Changing institutions of knowing - Climate mitigation, craft competences and vocational training in Denmark
Paper in proceedings, 2014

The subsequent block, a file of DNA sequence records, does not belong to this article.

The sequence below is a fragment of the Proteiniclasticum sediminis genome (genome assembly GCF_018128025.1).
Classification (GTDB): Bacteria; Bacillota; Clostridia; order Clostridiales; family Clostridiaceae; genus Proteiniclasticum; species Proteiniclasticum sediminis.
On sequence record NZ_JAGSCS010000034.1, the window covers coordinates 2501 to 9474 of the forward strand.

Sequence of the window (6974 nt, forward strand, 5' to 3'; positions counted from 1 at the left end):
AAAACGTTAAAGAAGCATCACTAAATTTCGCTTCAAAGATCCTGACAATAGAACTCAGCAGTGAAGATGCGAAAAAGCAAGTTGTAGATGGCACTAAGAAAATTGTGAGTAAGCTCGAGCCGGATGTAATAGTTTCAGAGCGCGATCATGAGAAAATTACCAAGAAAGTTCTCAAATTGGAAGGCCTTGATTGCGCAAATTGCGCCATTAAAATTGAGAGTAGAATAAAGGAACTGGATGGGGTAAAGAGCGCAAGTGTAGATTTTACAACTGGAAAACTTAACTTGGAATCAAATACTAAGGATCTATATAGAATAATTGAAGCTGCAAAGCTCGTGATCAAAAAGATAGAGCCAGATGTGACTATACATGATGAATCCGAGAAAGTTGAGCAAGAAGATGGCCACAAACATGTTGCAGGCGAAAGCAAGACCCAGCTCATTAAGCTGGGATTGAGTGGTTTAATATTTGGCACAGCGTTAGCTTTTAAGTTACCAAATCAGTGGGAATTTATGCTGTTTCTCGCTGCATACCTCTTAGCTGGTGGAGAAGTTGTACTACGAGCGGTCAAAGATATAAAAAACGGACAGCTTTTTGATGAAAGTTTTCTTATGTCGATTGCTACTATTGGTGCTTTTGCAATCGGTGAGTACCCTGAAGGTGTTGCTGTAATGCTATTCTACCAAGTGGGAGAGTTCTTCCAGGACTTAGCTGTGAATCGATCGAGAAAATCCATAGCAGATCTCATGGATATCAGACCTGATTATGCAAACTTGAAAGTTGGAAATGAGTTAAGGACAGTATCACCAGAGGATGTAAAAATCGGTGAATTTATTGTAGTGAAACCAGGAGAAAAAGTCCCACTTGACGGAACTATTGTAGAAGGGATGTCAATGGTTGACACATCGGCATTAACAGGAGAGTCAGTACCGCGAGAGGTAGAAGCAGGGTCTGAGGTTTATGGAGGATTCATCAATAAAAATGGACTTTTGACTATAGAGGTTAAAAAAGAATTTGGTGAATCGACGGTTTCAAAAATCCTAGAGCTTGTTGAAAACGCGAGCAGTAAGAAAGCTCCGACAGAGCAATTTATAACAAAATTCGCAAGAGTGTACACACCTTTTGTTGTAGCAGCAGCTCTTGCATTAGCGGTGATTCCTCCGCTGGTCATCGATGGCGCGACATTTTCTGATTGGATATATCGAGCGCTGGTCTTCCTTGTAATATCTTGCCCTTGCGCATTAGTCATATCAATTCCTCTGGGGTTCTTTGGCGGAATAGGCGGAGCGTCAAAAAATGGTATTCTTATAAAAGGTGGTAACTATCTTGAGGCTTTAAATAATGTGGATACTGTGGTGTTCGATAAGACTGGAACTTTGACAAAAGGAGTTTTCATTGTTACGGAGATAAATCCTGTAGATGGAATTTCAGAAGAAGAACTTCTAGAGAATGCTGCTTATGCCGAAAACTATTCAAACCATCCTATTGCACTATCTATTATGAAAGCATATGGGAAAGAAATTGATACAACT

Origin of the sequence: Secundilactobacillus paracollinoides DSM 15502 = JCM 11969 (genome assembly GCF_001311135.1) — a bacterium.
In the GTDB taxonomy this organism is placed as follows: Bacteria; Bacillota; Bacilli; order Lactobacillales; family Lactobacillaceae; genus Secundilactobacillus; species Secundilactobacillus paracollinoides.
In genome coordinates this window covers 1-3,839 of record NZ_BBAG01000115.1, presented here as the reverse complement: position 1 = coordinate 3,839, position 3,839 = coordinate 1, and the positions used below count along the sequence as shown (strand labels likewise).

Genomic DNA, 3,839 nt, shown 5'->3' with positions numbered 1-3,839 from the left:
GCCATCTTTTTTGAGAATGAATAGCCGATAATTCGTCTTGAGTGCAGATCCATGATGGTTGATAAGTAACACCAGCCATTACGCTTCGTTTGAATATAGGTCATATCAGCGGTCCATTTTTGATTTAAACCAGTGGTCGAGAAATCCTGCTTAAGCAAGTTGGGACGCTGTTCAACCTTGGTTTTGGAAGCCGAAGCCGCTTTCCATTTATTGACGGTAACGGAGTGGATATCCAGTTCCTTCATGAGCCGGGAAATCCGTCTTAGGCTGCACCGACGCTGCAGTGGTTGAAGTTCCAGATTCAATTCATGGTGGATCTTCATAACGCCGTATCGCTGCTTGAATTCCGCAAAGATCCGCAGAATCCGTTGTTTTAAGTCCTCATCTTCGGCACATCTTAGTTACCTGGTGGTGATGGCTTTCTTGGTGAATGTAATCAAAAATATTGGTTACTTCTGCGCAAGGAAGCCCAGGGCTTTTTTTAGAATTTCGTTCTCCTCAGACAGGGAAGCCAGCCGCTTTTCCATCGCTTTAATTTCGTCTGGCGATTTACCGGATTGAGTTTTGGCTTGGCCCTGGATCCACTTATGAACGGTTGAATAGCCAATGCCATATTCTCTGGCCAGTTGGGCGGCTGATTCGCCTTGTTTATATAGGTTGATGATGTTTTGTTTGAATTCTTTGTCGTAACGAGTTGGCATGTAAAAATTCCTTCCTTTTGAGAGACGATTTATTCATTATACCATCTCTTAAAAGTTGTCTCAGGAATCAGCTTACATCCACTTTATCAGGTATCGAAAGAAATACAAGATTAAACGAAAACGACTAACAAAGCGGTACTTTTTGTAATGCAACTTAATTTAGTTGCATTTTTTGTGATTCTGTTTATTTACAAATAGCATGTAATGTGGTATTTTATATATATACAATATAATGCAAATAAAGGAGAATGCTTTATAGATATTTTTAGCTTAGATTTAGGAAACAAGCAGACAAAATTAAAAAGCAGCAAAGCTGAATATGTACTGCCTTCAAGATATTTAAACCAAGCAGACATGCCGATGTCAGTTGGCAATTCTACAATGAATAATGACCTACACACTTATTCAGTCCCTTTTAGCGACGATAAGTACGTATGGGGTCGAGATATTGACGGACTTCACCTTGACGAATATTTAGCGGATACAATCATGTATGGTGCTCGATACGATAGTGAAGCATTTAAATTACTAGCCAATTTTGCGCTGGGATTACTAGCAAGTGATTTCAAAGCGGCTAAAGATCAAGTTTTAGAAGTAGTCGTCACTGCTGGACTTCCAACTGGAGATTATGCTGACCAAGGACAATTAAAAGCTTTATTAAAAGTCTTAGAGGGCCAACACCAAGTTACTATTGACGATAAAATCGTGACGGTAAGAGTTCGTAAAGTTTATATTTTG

In order to reach the EU 2020 goals for the climate, Danish vocational training units are currently in a process of institutional change triggered by the need of providing energy, and new process competences for the skilled and semiskilled workforce active in construction. The aim of the present paper is to analyze enablers and barriers for this institutional change. The vocational education system in Denmark is strongly institutionalised with unions, employer's associations and the schools in central roles. Drawing on institutional theory contributions on labour market -, educational - and professional institutions, the paper presents a study of institutional work inside and across schools and craft disciplines working in SMEs involved in new building and renovation with an energy aspect. Collaboration between four education committees for carpenters, masons, electricians and plumbers and interviews with seven companies come to focus on competences of interdisciplinary collaboration and sustainable innovation in SME. The anticipation of future building regulation of 2015 and 2020 creates an institutional pressure in education for change including handling differentiated demands of customers and contractors, not always just following regulation but occasionally ahead of it. At a time this needs to be balanced with customer needs with a comfort orientation and issues of cost and financing. The committees act in a contradictory, sometimes conservative manner in this change of institutions of knowing. In the future specialization will be supplemented by horizontal and vertical interdisciplinary and innovative competences integrating the complex process industrialized construction sector. Schools, teachers and digital teaching materials need be developed to support this change supported by front running companies and results from innovative building projects. The education committees in Denmark can have a leading role in this development and set high and motivational standards for the improvements. The analysis sees however a lot more barriers than enablers.